Crashing the GAC is the beginning for many, but for a lot of Crashers they’re nearing the end of their journey with credit unions. Let’s think about why that might be and how we might find ways that encourage our most valuable assets to stay. The Cooperative Trust can help – we can create that feeling of knowing, but then it’s up to your credit union to take that spark and harness it into the powerful energy needed to move our industry into the future.

Expanding the Canvas

There is no denying Crashing America’s Credit Unions GAC is life-changing for many. And yet, for the 57 people we invited to join us this year, we left 195 folks feeling like this opportunity is out of reach. You may read this and think, many things: “Shouldn’t this program be accessible for everyone?” “Why does it need to be so challenging?” “Of course, it’s expensive and smaller credit unions struggle to afford it.” Perhaps, your reaction is different. No matter – getting started in the larger credit union canvas can seem daunting. Often the most common hurdle is how to pay for their Crash experience. Next comes lack of knowledge – not knowing where to go, or what programs and organizations exist. Last, we see a lack of connection. This manifests in emerging talent not being part of the professional development budget and middle management also having little awareness and or autonomy of the various professional development communities available to credit union team members.

We have the chance to include the people and voices missing at the highest strategic level. The ways credit unions can get their people ready for the challenges ahead is to simply expose them to the credit union network. This means allocating budget dollars, plugging middle managers into the professional development programs offered by Filene (Crash Course, i2, and i3), your state’s league and your local chapter, as well as other organizations like America’s Credit Unions, African American Credit Union Coalition, CU Pride, Global Women’s Leadership Network, and WYCUP to name just a few.

By encouraging your team to get involved at the community level, you are offering more than development, you are offering them a chance to connect with others, feel passion and excitement for the work, and create reflexive opportunities that will build deep loyalty to your organization and the credit union network.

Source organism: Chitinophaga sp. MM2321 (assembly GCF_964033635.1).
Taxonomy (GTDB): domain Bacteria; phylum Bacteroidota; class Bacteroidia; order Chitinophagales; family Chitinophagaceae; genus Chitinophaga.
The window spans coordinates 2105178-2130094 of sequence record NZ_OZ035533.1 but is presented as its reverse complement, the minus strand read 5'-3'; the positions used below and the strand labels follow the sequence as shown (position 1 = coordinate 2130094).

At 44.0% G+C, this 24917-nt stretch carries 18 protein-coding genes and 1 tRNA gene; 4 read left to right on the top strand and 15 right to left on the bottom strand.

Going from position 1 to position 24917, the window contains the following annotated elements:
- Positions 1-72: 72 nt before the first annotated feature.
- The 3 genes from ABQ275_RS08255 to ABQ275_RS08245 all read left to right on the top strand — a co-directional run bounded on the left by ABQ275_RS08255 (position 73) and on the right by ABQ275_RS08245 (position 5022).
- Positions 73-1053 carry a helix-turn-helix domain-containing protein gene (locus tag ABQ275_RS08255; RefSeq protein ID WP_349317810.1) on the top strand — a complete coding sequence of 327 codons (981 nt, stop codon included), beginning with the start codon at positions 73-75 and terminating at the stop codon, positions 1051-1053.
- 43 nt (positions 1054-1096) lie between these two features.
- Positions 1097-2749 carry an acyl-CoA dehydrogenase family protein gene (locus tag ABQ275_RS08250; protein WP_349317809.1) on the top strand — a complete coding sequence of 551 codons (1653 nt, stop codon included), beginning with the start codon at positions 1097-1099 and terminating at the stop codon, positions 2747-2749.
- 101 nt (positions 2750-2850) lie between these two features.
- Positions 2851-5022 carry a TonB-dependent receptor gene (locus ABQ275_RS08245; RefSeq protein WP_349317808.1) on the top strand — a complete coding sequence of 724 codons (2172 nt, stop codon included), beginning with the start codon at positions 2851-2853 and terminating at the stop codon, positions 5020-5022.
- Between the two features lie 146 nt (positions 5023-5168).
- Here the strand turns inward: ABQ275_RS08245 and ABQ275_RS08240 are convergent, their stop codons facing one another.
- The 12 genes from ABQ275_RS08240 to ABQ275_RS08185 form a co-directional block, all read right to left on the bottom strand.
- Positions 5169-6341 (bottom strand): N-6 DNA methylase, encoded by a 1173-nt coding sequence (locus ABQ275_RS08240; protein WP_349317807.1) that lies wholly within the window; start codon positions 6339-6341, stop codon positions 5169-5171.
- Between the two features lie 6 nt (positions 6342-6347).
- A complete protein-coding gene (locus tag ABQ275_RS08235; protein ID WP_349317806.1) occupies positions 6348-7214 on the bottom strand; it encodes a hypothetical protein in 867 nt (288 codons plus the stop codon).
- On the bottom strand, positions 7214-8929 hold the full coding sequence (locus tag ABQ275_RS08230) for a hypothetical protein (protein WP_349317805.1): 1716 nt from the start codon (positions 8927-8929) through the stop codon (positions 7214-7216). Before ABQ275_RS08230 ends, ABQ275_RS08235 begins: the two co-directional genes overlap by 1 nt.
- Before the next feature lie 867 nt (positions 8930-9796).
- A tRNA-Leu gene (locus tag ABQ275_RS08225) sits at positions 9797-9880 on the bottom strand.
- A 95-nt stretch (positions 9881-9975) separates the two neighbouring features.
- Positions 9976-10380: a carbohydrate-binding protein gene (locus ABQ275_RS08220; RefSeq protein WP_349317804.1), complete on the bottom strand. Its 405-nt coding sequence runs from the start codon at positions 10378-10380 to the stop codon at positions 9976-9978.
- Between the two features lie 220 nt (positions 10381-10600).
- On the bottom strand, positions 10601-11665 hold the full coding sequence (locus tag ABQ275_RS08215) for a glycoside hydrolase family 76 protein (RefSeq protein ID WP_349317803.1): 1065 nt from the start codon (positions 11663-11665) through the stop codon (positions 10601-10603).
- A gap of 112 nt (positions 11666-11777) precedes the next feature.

"To my employer, American Eagle Financial Credit Union and the Credit Union League of CT, your support, encouragement, and belief in me have been incredibly meaningful. I am deeply grateful for the opportunity to grow and contribute within such a supportive environment. Representing our state and credit unions was an honor."
Pamela Guijarro
American Eagle Financial Credit Union

Taking Strides Toward the Future

If your credit union is focused on leadership development, we've pulled together our list of action steps for you to take towards the future growth of your emerging talent. 

  1. Budget for young and emerging leader development. Determine this based on your credit union’s size and resources. Plan to budget $5,000 - $7,000 per year per person.
  2. Plan to bring an emerging leader to a conference every year. To accomplish this step, the organization needs to make a plan in advance. Once these dollars are allocated, create a process for your team to join a conference with the executive leadership team. Create criteria for eligibility, make it fun, and share the experience and success of that person with the team.
  3. Invite young and emerging talent into the boardroom and other strategic planning sessions (where appropriate). This works especially well if the board already knows the leader or is used as a follow-up to bringing the emerging leader along to a conference, like GAC.
  4. Encourage and demonstrate the power and necessity of building a network of peers/mentors. Include your leaders in on your networking adventures. We often have Crashers asking, “How do I start a conversation in a networking situation?” or “What do I do if I am in a room full of strangers?” These skills are best learned in action, but hearing how a successful leader builds a network in an invaluable life skill.